So, I’ve gone from a listing of points describing a solution, to a story of a solution: from the problem, thinking about a solution and how the solution was built in small steps.
4. Listen to yourself
After each session I’ve made in front of my colleagues, I got some advice: some going in one direction some going in another direction, sometimes even contradictory. That made me think, who should I listen to? In the trainings I had, I learned that there are many types of people, with different mindsets, which expect different things from a conference, which are impacted in different ways; and you can’t satisfy everyone. So the best content to present, is the content I wrote, I feel more confident with. I’ve removed some parts I was not confident with, some details which bored most of the audience and added more personal context, because if I’m not confident with the content the people will notice it and that will send a bad message. This was the biggest change I’ve made in the slides, I’ve almost rewritten everything but the worst, was that all this was done the previous day to the presentation, which means no more time for training sessions.
5. Live your moment
The day has come: 3 days of conferences, more than 200 presentations and around 10 000 developers assisting. Hopefully, my turn was the last day early in the morning. This means that I can go to the other presentations and see the level of the others, which calmed me as I saw that there were a lot of speakers in the same situation as I was. And the moment arrived. It was not 50 people as I supposed, but 400…!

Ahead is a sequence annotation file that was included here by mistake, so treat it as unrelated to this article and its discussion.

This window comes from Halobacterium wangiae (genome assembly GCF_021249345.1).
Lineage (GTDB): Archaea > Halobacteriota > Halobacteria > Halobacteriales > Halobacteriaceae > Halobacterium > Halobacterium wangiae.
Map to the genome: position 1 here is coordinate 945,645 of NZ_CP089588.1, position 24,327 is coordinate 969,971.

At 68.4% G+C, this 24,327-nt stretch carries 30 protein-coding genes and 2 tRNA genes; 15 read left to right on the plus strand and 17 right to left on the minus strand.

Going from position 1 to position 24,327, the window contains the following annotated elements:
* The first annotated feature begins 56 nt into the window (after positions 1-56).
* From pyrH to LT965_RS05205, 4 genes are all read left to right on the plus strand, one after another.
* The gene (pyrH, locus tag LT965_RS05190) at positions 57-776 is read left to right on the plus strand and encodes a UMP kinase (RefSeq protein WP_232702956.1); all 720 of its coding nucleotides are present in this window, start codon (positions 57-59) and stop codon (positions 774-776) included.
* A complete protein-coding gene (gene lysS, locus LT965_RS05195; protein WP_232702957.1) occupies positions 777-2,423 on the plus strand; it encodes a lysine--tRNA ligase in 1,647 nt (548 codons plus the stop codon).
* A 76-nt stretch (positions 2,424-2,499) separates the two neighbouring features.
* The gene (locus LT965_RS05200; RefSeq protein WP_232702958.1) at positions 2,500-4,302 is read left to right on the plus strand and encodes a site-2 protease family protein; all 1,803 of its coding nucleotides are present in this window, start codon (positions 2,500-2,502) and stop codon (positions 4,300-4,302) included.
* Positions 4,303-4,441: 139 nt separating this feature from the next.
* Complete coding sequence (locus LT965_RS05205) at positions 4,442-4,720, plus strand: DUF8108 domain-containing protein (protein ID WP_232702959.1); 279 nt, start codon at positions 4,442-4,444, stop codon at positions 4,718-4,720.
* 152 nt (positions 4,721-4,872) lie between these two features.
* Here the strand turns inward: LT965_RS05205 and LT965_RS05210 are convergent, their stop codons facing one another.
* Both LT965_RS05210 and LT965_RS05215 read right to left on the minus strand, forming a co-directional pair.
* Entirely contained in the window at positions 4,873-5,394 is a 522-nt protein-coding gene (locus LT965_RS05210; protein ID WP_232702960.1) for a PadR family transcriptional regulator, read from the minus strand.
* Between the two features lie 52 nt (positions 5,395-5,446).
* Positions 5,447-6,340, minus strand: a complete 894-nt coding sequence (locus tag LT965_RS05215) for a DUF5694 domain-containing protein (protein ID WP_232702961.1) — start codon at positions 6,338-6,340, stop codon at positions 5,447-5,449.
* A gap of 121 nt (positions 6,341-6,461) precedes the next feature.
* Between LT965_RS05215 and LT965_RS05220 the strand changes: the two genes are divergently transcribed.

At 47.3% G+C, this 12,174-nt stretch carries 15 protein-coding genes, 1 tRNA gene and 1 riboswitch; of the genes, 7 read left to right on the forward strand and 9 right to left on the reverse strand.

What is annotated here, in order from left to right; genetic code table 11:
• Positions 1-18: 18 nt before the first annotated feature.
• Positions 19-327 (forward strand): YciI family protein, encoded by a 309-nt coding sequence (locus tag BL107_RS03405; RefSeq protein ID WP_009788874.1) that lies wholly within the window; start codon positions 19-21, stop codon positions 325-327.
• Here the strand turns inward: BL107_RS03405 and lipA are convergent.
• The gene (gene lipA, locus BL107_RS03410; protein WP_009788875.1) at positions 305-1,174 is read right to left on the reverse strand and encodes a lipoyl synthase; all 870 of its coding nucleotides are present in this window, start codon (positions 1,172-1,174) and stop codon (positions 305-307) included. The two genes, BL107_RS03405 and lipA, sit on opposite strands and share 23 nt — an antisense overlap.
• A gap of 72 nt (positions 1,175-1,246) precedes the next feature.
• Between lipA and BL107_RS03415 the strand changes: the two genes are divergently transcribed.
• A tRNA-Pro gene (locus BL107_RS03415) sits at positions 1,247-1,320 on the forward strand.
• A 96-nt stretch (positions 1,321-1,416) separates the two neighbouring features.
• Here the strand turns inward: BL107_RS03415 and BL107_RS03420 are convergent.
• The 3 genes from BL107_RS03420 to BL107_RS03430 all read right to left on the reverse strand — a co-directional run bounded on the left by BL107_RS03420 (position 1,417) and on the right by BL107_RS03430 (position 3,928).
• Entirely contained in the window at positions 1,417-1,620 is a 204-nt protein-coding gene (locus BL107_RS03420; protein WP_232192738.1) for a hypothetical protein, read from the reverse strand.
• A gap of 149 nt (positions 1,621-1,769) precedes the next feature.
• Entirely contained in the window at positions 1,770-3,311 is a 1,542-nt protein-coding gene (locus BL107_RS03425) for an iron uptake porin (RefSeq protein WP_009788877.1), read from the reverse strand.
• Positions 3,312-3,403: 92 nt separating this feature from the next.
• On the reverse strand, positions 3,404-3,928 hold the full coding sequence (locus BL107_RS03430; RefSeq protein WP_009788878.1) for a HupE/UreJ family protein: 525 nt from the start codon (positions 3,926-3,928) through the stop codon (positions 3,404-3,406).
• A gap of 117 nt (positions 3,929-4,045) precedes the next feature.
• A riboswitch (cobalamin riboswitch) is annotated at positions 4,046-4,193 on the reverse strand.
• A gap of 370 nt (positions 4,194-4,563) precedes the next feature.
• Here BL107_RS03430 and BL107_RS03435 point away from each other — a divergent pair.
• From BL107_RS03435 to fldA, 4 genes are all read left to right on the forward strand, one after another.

What was the result? I didn’t last 30 minutes as I did in the training sessions, but 43 minutes (the maximum allowed was 45 minutes), which means that I was very comfortable. It was not perfect, but it was good, and the best is that I liked it. What I learned? Sharing your work, your passion it’s a full time and rewarding work. This was a new dimension of knowledge which I discovered: how to speak to the people, how people listen to you. That was my very first presentation at this scale, but I hope some more will come soon.
As you noticed, this is not a technical article, but it’s a real experience that any developer who wants to improve himself in another domain (sharing the knowledge) can live. In my case, I started with some bases but far away, and it was with the help of many people that I could learn how important is the way to communicate a message. Almost 20% of the communication is about the message, the rest is about the way you share it. That’s why I focused a lot on my communication skills when sharing this personal project. Feel free to see the result by yourself : https://www.youtube.com/watch?v=epVdrCr_Hdg&list=LLX4Syq9w7RAI-nXIsbtVJqg&index=6